“Instead of throwing out my old clothes, I decided to reinvent them to give them a fresh look. Plus, upcycling helps the environment as it reduces wastage and saves energy,” says Chong, a member of the Malaysian Nature Society.
After a few sewing lessons, Chong is most proud of the first beach bag she made herself. Although she has a large collection of handbags, her bright cotton beach bag is now her favourite carry-on.
“I love the bag because it’s unique. It gives me a sense of happiness to carry this bag because I stitched it. Plus it’s one-of-a- kind,” says the former SK Convent Teluk Intan student who learnt needlework as part of her school syllabus.
Although a newbie at sewing, she’s fuelled with passion for her next project – a quilt project using 30 vintage tea towels, inspired by projects she found on the Internet.
Sewing has given her the medium to express her creativity, and right now she is most taken up with the excitement of exploring designs and colours with tea towels.
“I picked up these beautiful tea towels from the flea market in Amcorp Mall, Petaling Jaya. I found the quilt project interesting as it breathes new life into old items with a dash of creativity,” says Chong, who also plans to make pillow cases using cotton material she bought from second-hand stores.
Next up, the mother-of-one intends to start a sewing circle in her neighbourhood. According to her, such activities are important as it enables the neighbours to connect with each other while learning a craft.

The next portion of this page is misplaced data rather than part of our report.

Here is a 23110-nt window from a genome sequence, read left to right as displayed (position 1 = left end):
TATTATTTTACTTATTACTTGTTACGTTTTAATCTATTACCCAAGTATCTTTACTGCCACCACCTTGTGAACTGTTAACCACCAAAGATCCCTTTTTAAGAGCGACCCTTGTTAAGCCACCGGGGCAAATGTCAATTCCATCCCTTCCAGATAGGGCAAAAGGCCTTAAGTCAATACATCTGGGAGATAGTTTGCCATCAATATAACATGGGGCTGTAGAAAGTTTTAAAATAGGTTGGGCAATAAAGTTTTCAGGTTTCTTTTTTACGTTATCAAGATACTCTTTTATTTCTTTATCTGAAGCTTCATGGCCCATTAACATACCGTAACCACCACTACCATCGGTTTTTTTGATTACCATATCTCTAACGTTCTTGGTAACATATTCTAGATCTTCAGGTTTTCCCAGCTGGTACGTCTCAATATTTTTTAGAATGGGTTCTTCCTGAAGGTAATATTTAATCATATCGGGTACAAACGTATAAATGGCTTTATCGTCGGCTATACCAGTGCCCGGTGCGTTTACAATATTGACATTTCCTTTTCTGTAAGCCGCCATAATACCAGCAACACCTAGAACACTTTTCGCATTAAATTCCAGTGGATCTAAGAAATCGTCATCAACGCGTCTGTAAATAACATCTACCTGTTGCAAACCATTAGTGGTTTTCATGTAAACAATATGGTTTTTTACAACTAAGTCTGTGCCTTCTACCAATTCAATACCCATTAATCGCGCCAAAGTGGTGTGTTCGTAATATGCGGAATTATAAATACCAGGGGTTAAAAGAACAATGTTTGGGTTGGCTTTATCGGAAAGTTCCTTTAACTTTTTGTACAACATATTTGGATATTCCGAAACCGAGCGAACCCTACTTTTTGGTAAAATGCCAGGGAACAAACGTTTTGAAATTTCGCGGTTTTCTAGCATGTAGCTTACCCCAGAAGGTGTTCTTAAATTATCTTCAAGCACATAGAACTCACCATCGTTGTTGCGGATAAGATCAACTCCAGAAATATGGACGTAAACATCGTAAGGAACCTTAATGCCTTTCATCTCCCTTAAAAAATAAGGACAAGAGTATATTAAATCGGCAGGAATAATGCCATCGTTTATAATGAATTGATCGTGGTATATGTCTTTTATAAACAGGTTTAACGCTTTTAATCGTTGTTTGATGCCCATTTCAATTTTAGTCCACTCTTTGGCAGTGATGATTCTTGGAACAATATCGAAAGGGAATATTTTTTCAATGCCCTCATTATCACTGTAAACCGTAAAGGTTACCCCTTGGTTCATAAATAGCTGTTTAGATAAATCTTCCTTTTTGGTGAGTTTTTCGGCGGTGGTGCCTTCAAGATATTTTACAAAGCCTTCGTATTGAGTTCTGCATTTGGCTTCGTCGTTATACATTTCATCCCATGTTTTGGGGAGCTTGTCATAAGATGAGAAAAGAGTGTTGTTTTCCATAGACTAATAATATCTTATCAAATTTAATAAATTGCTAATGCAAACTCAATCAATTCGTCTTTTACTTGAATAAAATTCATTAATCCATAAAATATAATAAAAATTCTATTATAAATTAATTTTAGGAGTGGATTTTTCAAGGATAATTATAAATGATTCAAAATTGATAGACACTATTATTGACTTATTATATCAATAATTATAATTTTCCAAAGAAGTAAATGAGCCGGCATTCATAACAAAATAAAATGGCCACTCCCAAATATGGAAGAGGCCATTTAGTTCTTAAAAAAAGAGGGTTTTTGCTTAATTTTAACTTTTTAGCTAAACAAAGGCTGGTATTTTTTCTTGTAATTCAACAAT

“Some of my neighbours are housewives and others are empty nesters. A gathering of this sort enables us to learn from each other and improve our skills. We can also work together to complete projects for charity,” says Chong, who is a follower of the Maker Movement, a social movement where individuals or groups create products using unwanted and discarded items. The movement is organised by Make, an American bi-monthly magazine.
Once Chong has mastered her sewing skills, she intends to create a mixed media installation (a combination of distinct visual art media) with her new found machine sewing skills.
She hopes to display it at a Maker Faire, a public event exhibiting hands-on workshops, demonstrations and do-it-yourself competitions.
“I have been an ardent fan of Make magazine and its Maker movement and Maker Faires since I visited my first Maker Faire in Singapore a few years ago. Maybe I will be able to join the next Maker Faire as a full-fledged maker,” says Chong, who is brimming with ideas and excited at the endless possibilities in needlework.